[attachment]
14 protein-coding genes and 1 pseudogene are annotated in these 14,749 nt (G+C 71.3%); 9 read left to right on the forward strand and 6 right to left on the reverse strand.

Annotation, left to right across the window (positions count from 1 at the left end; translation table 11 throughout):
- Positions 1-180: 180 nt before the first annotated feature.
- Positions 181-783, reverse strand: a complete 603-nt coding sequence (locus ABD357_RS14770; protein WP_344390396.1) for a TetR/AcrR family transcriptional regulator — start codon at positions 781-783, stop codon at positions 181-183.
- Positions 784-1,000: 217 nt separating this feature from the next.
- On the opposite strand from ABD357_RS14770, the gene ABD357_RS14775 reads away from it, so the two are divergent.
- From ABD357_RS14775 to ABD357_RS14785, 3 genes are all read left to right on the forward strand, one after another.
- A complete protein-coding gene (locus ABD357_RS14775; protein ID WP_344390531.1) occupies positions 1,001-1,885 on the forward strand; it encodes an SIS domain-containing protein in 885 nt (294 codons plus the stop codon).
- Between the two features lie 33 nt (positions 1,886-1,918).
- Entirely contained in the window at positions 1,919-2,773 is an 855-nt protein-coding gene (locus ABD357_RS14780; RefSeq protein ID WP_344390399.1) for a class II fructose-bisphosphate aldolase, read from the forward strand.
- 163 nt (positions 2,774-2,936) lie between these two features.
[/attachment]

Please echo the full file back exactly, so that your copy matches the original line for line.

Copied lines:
14 protein-coding genes and 1 pseudogene are annotated in these 14,749 nt (G+C 71.3%); 9 read left to right on the forward strand and 6 right to left on the reverse strand.

Annotation, left to right across the window (positions count from 1 at the left end; translation table 11 throughout):
- Positions 1-180: 180 nt before the first annotated feature.
- Positions 181-783, reverse strand: a complete 603-nt coding sequence (locus ABD357_RS14770; protein WP_344390396.1) for a TetR/AcrR family transcriptional regulator — start codon at positions 781-783, stop codon at positions 181-183.
- Positions 784-1,000: 217 nt separating this feature from the next.
- On the opposite strand from ABD357_RS14770, the gene ABD357_RS14775 reads away from it, so the two are divergent.
- From ABD357_RS14775 to ABD357_RS14785, 3 genes are all read left to right on the forward strand, one after another.
- A complete protein-coding gene (locus ABD357_RS14775; protein ID WP_344390531.1) occupies positions 1,001-1,885 on the forward strand; it encodes an SIS domain-containing protein in 885 nt (294 codons plus the stop codon).
- Between the two features lie 33 nt (positions 1,886-1,918).
- Entirely contained in the window at positions 1,919-2,773 is an 855-nt protein-coding gene (locus ABD357_RS14780; RefSeq protein ID WP_344390399.1) for a class II fructose-bisphosphate aldolase, read from the forward strand.
- 163 nt (positions 2,774-2,936) lie between these two features.